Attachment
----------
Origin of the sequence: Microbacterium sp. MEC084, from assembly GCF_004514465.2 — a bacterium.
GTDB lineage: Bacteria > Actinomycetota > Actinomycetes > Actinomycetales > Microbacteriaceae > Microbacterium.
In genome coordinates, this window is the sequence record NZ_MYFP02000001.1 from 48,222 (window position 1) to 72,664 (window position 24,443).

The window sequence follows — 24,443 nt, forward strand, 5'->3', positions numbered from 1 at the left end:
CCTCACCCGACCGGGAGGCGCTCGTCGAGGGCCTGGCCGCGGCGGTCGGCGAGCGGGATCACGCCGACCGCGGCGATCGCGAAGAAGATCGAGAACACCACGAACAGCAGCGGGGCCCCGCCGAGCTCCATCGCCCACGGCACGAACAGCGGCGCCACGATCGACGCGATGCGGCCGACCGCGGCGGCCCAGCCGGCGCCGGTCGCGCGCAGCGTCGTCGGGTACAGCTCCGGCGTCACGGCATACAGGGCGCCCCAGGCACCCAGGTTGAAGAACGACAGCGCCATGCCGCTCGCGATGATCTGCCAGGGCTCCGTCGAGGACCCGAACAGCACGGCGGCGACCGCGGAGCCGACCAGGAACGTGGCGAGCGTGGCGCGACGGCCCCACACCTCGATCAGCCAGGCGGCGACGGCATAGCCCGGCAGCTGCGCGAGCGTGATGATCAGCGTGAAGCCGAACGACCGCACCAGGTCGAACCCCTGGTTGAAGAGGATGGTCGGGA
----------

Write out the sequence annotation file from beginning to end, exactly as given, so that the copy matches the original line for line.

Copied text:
Origin of the sequence: Microbacterium sp. MEC084, from assembly GCF_004514465.2 — a bacterium.
GTDB lineage: Bacteria > Actinomycetota > Actinomycetes > Actinomycetales > Microbacteriaceae > Microbacterium.
In genome coordinates, this window is the sequence record NZ_MYFP02000001.1 from 48,222 (window position 1) to 72,664 (window position 24,443).

The window sequence follows — 24,443 nt, forward strand, 5'->3', positions numbered from 1 at the left end:
CCTCACCCGACCGGGAGGCGCTCGTCGAGGGCCTGGCCGCGGCGGTCGGCGAGCGGGATCACGCCGACCGCGGCGATCGCGAAGAAGATCGAGAACACCACGAACAGCAGCGGGGCCCCGCCGAGCTCCATCGCCCACGGCACGAACAGCGGCGCCACGATCGACGCGATGCGGCCGACCGCGGCGGCCCAGCCGGCGCCGGTCGCGCGCAGCGTCGTCGGGTACAGCTCCGGCGTCACGGCATACAGGGCGCCCCAGGCACCCAGGTTGAAGAACGACAGCGCCATGCCGCTCGCGATGATCTGCCAGGGCTCCGTCGAGGACCCGAACAGCACGGCGGCGACCGCGGAGCCGACCAGGAACGTGGCGAGCGTGGCGCGACGGCCCCACACCTCGATCAGCCAGGCGGCGACGGCATAGCCCGGCAGCTGCGCGAGCGTGATGATCAGCGTGAAGCCGAACGACCGCACCAGGTCGAACCCCTGGTTGAAGAGGATGGTCGGGA